Russian Peacekeepers Withdraw from Nagorno-Karabakh, Peskov Confirms

Russian peacekeepers withdraw from Nagorno-Karabakh, marking a shift in the geopolitical landscape of the South Caucasus as Azerbaijan asserts sovereignty over the disputed territory.

Rizwan Shah
Updated On
New Update
Russian Peacekeepers Withdraw from Nagorno-Karabakh, Peskov Confirms

Russian Peacekeepers Withdraw from Nagorno-Karabakh, Peskov Confirms

Russian peacekeeping forces have begun withdrawing from Azerbaijan's Nagorno-Karabakh region, ending Moscow's years-long military presence in the disputed territory. Kremlin spokesman Dmitry Peskov confirmed the withdrawal on Wednesday, though he did not provide a specific timeframe for the pullout. Hikmet Hajiyev, a foreign policy adviser to Azerbaijani President Ilham Aliyev, also verified that a withdrawal agreement had been reached between the two countries.

The Russian peacekeepers were initially deployed to Nagorno-Karabakh in November 2020 under a Moscow-brokered deal that halted six weeks of fighting between Azerbaijani and ethnic Armenian forces. Despite the deployment, Azerbaijan retook the region by force in September 2023, triggering an exodus of some 120,000 ethnic Armenians living there and the arrest of the breakaway area's ethnic Armenian leaders.

Why this matters: The withdrawal of Russian peacekeepers marks a significant shift in the geopolitical landscape of the South Caucasus region. It underscores the fluidity of regional dynamics and the complexities inherent in navigating the post-conflict situation in Nagorno-Karabakh as Azerbaijan asserts its sovereignty over the territory.

Armenian Prime Minister Nikol Pashinyan has blamed Russia and its peacekeeping contingent for failing to prevent Azerbaijan's offensive last year, despite Armenia's longstanding membership in the Collective Security Treaty Organization (CSTO). In response, Armenia has effectively suspended its ties with the CSTO and is seeking to diversify its security relationships, including by deepening ties with the West.

The European Union and the United States have pledged increased financial and security support for Armenia, which Russia has criticized as an attempt to "drag the South Caucasus into geopolitical confrontation" and undermine the mechanisms of regional security based on the CSTO.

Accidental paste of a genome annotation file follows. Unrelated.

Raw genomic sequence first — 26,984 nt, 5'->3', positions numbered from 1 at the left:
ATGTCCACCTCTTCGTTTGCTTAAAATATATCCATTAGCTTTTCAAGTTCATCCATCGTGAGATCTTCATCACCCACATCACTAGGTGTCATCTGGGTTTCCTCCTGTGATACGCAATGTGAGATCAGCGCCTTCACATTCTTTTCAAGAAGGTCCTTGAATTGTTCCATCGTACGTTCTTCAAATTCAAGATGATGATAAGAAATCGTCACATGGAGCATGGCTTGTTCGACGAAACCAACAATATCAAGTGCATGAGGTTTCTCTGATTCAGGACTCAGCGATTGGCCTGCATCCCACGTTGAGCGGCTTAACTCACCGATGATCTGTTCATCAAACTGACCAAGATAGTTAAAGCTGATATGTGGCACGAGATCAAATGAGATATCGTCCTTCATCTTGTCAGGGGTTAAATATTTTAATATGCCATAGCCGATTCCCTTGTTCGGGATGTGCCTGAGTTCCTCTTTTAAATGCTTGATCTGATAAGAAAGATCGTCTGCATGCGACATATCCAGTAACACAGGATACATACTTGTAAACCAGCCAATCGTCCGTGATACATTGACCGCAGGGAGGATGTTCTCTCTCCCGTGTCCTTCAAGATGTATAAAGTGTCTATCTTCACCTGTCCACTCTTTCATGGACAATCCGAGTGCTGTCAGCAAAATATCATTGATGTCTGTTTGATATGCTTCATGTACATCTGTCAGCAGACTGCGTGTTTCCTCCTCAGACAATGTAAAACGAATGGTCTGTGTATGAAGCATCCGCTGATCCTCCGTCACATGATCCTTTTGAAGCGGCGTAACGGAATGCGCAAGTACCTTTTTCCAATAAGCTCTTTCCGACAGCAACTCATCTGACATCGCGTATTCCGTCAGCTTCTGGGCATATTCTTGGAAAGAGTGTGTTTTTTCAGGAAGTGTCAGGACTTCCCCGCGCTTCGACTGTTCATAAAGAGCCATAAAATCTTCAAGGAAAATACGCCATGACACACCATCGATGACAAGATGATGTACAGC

Azerbaijani political analyst Azer Garayev noted that the withdrawal of Russian peacekeepers is the inevitable result of Azerbaijan's policy and President Aliyev's strategic approach. "Azerbaijan's relations with Russia are currently at a high level, and the withdrawal of peacekeepers reflects the status of bilateral relations," Garayev said. He added that the Second Karabakh War and subsequent anti-terrorism efforts have led to Azerbaijan fully reclaiming its sovereignty over the region.

The fate of the remaining ethnic Armenian population in Nagorno-Karabakh has become a major concern, with calls for humanitarian aid and a UN mission to monitor the situation on the ground. A human rights organization has submitted evidence to the International Criminal Court, arguing that Azerbaijan is committing an ongoing genocide against the ethnic Armenians in the region.

Key Takeaways

  • Russia withdrawing peacekeepers from Azerbaijan's Nagorno-Karabakh region.
  • Azerbaijan retook Nagorno-Karabakh in 2023, triggering exodus of ethnic Armenians.
  • Withdrawal marks shift in South Caucasus geopolitics, as Armenia seeks to diversify ties.
  • EU and US pledge increased support for Armenia, which Russia criticizes as geopolitical confrontation.
  • Fate of remaining ethnic Armenians in Nagorno-Karabakh a major concern, with allegations of genocide.